Last edited by :-D at Jul 10, 2015,
#36
Quote by Kevätuhri
I at least partly agree with :-D here^ - every time someone says that Tosin Abasi sucks because he lacks emotion I cringe. I get that a clear majority of people don't enjoy his music. Doesn't change the fact that he's an inhumanly good guitarist.


I'm not familiar with that artist, but I think people usually say that, when they find the musician in question has a very mechanical, and technical approach to music. They don't play with much feel.

Being a "good guitarist" To me, can mean they are simply very skilled at guitar. I personally think one could be a very good guitarist and also not play with much feel.

I mean, let's take the most difficult composition in the world for guitar, and look at the sheet music, then build a robot that plays it exactly as written. It won't sound very awesome. It won't have any feel put into it, but the robot would be very "good at guitar".

You could say the same for composition. A computer could compose something, there is a lot of theory you could program into it, but it work create emotionally interesting pieces of music. They may be technically intricate or whatever, but lacking "emotion".

To me, emotion, is the feel of music, how it moves me. It doesn't have to be sad, or happy, or emotions that way, but that moves me musically, which I can only describe as "emotionally", for lack of a better word.
#37
To D, I was asking how to use stepwise motion and not sound like scales. I also was asking if anyone has tips for using arpeggios and not having them sound like just arpeggios. I've only written 2 melodies in the past week but I'm not happy with them. I'm going to be doing a bassline tonight for a KH Field theme based on The Jungle Book (that's my current project) ...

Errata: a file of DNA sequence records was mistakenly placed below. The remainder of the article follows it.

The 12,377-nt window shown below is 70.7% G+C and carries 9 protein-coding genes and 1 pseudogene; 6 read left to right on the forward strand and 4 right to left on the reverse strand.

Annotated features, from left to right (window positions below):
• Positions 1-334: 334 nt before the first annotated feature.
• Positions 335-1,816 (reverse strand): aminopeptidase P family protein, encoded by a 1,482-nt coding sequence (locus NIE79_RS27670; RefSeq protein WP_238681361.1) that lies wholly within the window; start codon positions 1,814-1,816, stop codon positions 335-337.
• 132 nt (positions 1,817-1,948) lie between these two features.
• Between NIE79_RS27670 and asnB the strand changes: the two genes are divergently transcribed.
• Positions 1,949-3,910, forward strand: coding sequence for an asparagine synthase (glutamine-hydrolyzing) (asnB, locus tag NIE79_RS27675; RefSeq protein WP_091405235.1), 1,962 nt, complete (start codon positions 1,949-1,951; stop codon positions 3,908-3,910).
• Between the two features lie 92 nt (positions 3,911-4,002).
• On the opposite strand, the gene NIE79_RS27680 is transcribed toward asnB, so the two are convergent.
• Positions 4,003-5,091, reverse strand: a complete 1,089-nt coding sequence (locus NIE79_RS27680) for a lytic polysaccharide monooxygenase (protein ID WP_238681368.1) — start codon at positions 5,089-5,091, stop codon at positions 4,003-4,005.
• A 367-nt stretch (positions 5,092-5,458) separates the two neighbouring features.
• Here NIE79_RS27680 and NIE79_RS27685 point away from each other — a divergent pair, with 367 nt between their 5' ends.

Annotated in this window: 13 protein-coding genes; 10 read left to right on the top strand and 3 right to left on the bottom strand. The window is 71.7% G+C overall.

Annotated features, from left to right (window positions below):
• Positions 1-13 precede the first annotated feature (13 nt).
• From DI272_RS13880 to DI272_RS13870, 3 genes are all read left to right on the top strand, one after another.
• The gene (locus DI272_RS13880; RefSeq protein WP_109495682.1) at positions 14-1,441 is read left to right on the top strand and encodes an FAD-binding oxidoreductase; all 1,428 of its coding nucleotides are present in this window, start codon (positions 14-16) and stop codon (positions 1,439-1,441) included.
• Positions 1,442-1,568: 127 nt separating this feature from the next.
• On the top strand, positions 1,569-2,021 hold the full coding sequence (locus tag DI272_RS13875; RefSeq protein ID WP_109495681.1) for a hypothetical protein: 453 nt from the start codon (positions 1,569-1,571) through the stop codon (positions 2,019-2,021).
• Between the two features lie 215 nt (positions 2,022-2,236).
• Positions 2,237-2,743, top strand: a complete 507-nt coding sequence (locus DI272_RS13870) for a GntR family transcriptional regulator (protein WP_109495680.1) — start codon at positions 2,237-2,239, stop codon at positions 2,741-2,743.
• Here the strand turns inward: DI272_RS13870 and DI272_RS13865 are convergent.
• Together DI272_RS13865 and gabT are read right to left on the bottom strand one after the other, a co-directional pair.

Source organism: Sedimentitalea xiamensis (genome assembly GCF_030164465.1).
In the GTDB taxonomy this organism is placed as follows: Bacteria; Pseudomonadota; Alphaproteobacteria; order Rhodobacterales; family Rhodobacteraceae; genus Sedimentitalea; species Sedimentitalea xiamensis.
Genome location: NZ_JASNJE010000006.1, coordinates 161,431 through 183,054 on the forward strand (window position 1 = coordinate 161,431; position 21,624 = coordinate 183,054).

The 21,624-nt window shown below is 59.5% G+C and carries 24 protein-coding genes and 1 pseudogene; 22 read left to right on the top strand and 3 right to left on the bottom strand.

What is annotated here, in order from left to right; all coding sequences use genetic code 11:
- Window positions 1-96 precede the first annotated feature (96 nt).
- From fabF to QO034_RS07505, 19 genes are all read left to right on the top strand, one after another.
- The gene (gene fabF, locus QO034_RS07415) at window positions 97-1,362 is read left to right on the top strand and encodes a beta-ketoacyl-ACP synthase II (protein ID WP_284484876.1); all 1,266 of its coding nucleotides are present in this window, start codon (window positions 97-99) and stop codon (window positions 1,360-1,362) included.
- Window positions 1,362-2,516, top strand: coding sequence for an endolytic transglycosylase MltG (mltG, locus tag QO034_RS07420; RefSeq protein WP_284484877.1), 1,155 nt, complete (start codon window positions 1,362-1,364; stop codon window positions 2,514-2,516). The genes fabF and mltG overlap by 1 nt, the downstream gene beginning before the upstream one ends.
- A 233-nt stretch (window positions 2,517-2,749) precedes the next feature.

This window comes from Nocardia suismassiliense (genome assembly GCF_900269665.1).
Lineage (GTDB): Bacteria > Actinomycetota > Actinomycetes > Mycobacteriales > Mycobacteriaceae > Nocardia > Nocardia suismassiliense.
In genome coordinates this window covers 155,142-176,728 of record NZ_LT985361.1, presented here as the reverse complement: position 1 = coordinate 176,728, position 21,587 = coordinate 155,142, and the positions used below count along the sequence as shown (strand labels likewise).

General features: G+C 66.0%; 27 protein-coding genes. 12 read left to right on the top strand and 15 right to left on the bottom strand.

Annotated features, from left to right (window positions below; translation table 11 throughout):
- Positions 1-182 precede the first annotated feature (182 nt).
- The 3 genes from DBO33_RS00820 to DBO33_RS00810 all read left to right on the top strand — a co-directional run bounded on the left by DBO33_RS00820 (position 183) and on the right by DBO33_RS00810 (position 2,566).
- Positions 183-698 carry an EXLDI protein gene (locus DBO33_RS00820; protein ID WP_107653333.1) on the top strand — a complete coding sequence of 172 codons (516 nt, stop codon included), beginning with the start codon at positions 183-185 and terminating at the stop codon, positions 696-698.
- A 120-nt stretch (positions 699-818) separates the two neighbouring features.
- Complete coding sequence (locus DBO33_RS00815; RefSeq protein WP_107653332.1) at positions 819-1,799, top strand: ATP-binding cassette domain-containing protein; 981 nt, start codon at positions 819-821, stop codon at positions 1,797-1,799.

"I don't know what you're trying to suggest. There's no shame in taking what you need to hold your position!"

Super Buu (DBZ) on assimilation (it could also apply to blues guitar and guitar soloing in general).
#38
POE -- the arpeggio question made me smile a bit..two pieces came to mind..worlds apart but stranger things in truth than fiction...the opening notes of Coltrans "Giant Steps" and "Rebel Yell" by Billy Idel both use a descending major 7th arpeggio..that do not sound like "just arpeggios" ..

you will have to just listen to many different styles of music to begin seeing how simple melodic lines are used..the standards of the 40's were very melodically rich..you might get a "real/fake" book and learn some of those melodies..in particular Cole Porter and Gerswin..there are at least hundred songs that you may be familier with some of them may give you ideas on melodic development. Also the Beatles, Paul Simon and Billy Joel have many melodic gems in their songbooks..study them
play well

wolf
#39
One approach would be to try to simply land on the chord notes on accented beats to help outline the chord progression and use the scale (and accidentals if you want) to move from one to the next. Of course, the accented beats don't have to all be notes from the chord and the chord notes don't have to be on the accented beats. Think about it like your wandering away from and then back to chord notes, and from the larger view you're wandering away from and back to the tonic. Think to yourself, "Do I want to go higher here, or lower, or stay in the same little area?" "Do I want this section to feel very safe sounding? Is this a good place to sound more tense? Should I start heading back to the tonic or chord and resolve the tension I've created?" Think about how resolved or unresolved each section sounds.

Really listen and try to hear where the melody wants to go. Think about the expectations you feel as a listener of where it sounds like it's going and decide if you should meet those expectations or surprise the listener by going somewhere else. If you do what's expected too much it can sound boring, but if you go too far outside of the expectations it can sound like a mess. This part is highly dependent on the genre and your own personal style. Most important is just really using your ears. Humming the melody and then figuring it out can be really helpful.
#40
Quote by RonaldPoe
To D, I was asking how to use stepwise motion and not sound like scales. I also was asking if anyone has tips for using arpeggios and not having them sound like just arpeggios. I've only written 2 melodies in the past week but I'm not happy with them. I'm going to be doing a bassline tonight for a KH Field theme based on The Jungle Book (that's my current project) ...

i can think of a few good examples offhand for you to illustrate some ideas

i'll be back later and i'll give you a better post at that point